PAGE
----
Figure 1. Subset of the LRT focusing on the Metatheria (=Marsupials). Here the diprotodont dentition evolved twice.

Figure 3. Subset of the LRT focusing on the Metatheria (= Marsupials). Here the diprotodont dentition evolved twice.

 

 

More on metatherians soon…

References
Horovitz I and Sánchez-Villagra MR 2003. A morphological analysis of marsupial mammal higher-level relationships. Cladistics 19(3):181 – 212.
DOI: 10.1111/j.1096-0031.2003.tb00363.x
Myers P, Espinosa R, Parr CS, Jones T, Hammond GS and Dewey TA 2018. The Animal Diversity Web (online). Accessed at https://animaldiversity.org.
info@tree-kangaroo.net
Williamson TE, Brusatte SL and Wilson GP 2014. The origin and early evolution of metatherian mammals: the Cretaceous record. ZooKeys 465:1–76.

doi: 10.3897/zookeys.465.8178
http://zookeys.pensoft.net

Let’s look at bandicoots!

Although bandicoots
(genus: Perameles, Fig. 1) are omnivores, they are basal taxa in the herbivorous metatherian clade in the large reptile tree (LRT, 1242 taxa, Fig. 4). They are closest to digging and burrowing marsupials, like the golden mole, Notoryctes, yet still close to the ancestry of the fast, leaping kangaroos, like Macropus. And they are derived from a sister to Arctocyon, the large carnivore.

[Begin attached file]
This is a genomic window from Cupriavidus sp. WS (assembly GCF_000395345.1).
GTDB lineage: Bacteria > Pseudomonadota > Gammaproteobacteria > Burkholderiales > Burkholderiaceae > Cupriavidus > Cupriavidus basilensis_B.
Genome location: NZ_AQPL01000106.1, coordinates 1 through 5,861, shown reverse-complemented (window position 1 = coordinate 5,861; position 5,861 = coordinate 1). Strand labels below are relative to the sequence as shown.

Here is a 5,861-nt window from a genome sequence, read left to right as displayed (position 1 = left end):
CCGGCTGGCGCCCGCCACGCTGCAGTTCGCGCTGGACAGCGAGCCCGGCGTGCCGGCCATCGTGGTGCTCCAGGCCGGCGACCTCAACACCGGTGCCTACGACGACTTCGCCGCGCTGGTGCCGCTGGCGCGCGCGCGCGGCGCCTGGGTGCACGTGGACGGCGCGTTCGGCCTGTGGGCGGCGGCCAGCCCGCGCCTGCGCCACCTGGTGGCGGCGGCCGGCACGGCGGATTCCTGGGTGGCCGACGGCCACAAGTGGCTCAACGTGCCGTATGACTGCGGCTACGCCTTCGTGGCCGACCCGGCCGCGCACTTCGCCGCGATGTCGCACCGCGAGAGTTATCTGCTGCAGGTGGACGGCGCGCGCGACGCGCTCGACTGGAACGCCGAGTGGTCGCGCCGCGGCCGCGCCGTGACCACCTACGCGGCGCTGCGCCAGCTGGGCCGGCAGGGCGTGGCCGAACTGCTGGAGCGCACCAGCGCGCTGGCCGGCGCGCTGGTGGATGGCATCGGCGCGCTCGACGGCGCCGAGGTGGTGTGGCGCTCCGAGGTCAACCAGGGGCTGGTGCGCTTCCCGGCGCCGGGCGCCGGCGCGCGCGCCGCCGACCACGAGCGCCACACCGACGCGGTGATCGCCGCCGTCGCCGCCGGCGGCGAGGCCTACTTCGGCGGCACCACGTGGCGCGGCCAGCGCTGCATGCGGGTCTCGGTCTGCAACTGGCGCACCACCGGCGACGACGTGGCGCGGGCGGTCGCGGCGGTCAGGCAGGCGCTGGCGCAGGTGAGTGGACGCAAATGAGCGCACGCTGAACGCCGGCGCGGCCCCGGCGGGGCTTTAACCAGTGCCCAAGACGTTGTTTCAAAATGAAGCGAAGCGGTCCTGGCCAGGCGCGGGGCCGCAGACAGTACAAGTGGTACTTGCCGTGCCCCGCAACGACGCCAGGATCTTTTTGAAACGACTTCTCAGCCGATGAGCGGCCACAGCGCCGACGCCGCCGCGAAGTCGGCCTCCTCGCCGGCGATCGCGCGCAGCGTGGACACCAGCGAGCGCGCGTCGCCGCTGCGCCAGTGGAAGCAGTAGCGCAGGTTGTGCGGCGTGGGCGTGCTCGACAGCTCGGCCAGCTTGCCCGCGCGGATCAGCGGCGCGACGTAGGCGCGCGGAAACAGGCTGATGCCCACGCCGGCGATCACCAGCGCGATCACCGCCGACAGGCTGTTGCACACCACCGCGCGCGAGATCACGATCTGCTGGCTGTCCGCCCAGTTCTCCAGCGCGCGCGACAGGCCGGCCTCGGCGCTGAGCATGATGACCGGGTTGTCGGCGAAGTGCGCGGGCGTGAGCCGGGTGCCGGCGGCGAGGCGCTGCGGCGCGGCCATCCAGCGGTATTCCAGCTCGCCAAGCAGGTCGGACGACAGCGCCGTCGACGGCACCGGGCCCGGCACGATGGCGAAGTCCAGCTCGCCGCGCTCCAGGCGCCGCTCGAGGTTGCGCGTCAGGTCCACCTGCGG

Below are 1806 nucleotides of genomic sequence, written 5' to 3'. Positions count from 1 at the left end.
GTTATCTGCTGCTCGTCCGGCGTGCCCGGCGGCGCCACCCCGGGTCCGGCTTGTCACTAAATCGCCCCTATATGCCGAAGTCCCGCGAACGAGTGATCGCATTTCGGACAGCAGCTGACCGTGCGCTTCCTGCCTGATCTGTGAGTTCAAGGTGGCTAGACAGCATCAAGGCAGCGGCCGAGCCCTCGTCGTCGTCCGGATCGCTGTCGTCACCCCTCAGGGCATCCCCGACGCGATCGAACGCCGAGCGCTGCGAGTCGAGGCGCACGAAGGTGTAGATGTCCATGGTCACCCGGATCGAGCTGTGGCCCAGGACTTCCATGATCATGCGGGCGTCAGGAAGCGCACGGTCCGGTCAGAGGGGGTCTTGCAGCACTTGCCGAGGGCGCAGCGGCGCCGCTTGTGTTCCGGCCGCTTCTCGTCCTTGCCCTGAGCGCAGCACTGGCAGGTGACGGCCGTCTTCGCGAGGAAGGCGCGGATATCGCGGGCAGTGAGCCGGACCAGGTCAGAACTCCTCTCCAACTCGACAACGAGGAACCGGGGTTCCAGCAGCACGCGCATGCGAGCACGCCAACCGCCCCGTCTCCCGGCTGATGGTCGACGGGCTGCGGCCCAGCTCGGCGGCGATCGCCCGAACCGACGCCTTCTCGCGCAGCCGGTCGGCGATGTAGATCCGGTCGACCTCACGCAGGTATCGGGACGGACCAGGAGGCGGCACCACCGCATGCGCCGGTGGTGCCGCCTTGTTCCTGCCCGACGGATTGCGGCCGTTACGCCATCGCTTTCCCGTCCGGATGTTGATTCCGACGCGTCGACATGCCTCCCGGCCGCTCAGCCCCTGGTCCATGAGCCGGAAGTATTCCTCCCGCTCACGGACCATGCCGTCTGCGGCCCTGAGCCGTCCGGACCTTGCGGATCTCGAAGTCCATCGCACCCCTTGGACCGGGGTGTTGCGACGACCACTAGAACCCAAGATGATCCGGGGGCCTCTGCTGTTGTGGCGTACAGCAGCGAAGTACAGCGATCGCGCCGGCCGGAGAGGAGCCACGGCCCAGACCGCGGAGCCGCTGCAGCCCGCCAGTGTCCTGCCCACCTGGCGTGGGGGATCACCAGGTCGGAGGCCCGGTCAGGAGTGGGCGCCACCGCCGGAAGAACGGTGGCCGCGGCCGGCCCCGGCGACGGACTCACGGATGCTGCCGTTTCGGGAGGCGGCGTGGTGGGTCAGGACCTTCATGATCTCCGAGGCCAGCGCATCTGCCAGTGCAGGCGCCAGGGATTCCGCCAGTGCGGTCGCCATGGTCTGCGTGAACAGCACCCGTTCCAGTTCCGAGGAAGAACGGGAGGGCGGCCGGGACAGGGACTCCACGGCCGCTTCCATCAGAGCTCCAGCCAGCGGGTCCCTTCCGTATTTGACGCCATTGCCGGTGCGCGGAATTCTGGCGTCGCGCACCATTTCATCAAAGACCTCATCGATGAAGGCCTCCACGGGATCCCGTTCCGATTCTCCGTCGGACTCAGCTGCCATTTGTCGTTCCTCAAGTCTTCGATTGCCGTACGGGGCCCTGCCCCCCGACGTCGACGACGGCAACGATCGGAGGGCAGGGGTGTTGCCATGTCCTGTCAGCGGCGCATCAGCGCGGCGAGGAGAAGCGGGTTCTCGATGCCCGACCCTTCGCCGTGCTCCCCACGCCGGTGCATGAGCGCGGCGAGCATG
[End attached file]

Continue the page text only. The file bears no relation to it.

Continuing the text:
Figure 1. Perameles nasuta, the long-nosed bandicoot, nests as basal member of the herbivorous marsupials.

Figure 1. Perameles nasuta, the long-nosed bandicoot, nests as basal member of the herbivorous marsupials. Look at those huge lumbar vertebrae! Scale bar = 1cm.

Perameles nasuta (Geoffroy 1804, extant, 40 cm long) is the long nosed bandicoot. This basal marsupial is a nocturnal omnivore, like its ancestor Didelphis (Fig. 2). It has a rear-facing pouch, three long digging fingers, two short ones and a pes dominated by pedal digit 4. Digits 2 and 3 were reduced to grooming claws, as in kangaroos. Gestation lasts a mere 12.5 days, then the young spend another 8 weeks in the marsupium. The long nose of bandicoots is a basal trait retained by Ukhaatherium and prototheres like Cronopio and Juramaia.

YouTube videos
of bandicoots show they have a high metabolism and can scoot away rapidly, like rats or rabbits, distinct from their slower moving opossum ancestors. Of course, Perameles was ancestral to kangaroos, like Macropus (Fig. 3), so their leaping ability is nascent here and their odd feet are nearly identical. Kangaroo hands are still primitive with five sub-equal fingers, not evolved for digging, like odd hand of Perameles (Fig. 1).

According to Wikipedia
“The position of the Peramelemorphia within the marsupial family tree has long been puzzling and controversial. There are two morphological features in the order that appear to show a clear evolutionary link with another marsupial group: the type of foot, and the teeth. Unfortunately, these clear signposts point in opposite directions.” The LRT solves this problem by nesting omnivorous Perameles at the base of the herbivores and allowing for convergence between the large kangaroo and wombat anterior dentaries.

Adding taxa
is helping to clarify phylogenetic relationships among the marsupials. We’ll look at these soon.